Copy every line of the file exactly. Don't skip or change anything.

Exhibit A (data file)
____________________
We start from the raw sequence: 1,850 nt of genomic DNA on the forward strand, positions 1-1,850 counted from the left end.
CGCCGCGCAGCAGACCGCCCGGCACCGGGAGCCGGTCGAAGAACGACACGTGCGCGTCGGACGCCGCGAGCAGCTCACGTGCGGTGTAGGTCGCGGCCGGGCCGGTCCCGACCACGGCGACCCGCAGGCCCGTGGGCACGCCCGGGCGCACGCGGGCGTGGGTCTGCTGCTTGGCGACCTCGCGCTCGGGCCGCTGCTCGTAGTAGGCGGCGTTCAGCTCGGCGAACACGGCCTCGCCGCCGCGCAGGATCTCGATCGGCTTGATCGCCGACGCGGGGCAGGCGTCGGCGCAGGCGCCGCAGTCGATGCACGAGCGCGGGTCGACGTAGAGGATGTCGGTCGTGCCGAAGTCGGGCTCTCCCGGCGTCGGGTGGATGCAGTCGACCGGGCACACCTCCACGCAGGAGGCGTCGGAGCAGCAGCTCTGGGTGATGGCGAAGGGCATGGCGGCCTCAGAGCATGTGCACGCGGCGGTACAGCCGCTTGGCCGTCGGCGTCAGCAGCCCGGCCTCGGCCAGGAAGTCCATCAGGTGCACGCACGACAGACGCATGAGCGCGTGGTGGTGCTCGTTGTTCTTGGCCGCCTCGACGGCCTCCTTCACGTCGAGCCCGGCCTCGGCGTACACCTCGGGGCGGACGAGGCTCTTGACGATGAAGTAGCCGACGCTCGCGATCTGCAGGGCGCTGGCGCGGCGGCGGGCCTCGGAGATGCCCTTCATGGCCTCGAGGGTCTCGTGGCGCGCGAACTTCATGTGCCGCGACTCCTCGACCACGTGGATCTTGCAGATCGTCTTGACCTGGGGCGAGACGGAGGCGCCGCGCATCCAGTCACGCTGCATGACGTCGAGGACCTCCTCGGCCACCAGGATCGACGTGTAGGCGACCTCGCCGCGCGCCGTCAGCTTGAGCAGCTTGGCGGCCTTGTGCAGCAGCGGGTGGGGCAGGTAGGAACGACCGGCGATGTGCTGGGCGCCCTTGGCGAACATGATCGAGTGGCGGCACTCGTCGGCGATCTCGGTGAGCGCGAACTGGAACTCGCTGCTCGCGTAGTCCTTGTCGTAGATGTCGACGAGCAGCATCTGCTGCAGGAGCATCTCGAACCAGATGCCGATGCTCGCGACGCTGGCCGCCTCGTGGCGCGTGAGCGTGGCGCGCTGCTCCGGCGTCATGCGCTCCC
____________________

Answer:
We start from the raw sequence: 1,850 nt of genomic DNA on the forward strand, positions 1-1,850 counted from the left end.
CGCCGCGCAGCAGACCGCCCGGCACCGGGAGCCGGTCGAAGAACGACACGTGCGCGTCGGACGCCGCGAGCAGCTCACGTGCGGTGTAGGTCGCGGCCGGGCCGGTCCCGACCACGGCGACCCGCAGGCCCGTGGGCACGCCCGGGCGCACGCGGGCGTGGGTCTGCTGCTTGGCGACCTCGCGCTCGGGCCGCTGCTCGTAGTAGGCGGCGTTCAGCTCGGCGAACACGGCCTCGCCGCCGCGCAGGATCTCGATCGGCTTGATCGCCGACGCGGGGCAGGCGTCGGCGCAGGCGCCGCAGTCGATGCACGAGCGCGGGTCGACGTAGAGGATGTCGGTCGTGCCGAAGTCGGGCTCTCCCGGCGTCGGGTGGATGCAGTCGACCGGGCACACCTCCACGCAGGAGGCGTCGGAGCAGCAGCTCTGGGTGATGGCGAAGGGCATGGCGGCCTCAGAGCATGTGCACGCGGCGGTACAGCCGCTTGGCCGTCGGCGTCAGCAGCCCGGCCTCGGCCAGGAAGTCCATCAGGTGCACGCACGACAGACGCATGAGCGCGTGGTGGTGCTCGTTGTTCTTGGCCGCCTCGACGGCCTCCTTCACGTCGAGCCCGGCCTCGGCGTACACCTCGGGGCGGACGAGGCTCTTGACGATGAAGTAGCCGACGCTCGCGATCTGCAGGGCGCTGGCGCGGCGGCGGGCCTCGGAGATGCCCTTCATGGCCTCGAGGGTCTCGTGGCGCGCGAACTTCATGTGCCGCGACTCCTCGACCACGTGGATCTTGCAGATCGTCTTGACCTGGGGCGAGACGGAGGCGCCGCGCATCCAGTCACGCTGCATGACGTCGAGGACCTCCTCGGCCACCAGGATCGACGTGTAGGCGACCTCGCCGCGCGCCGTCAGCTTGAGCAGCTTGGCGGCCTTGTGCAGCAGCGGGTGGGGCAGGTAGGAACGACCGGCGATGTGCTGGGCGCCCTTGGCGAACATGATCGAGTGGCGGCACTCGTCGGCGATCTCGGTGAGCGCGAACTGGAACTCGCTGCTCGCGTAGTCCTTGTCGTAGATGTCGACGAGCAGCATCTGCTGCAGGAGCATCTCGAACCAGATGCCGATGCTCGCGACGCTGGCCGCCTCGTGGCGCGTGAGCGTGGCGCGCTGCTCCGGCGTCATGCGCTCCC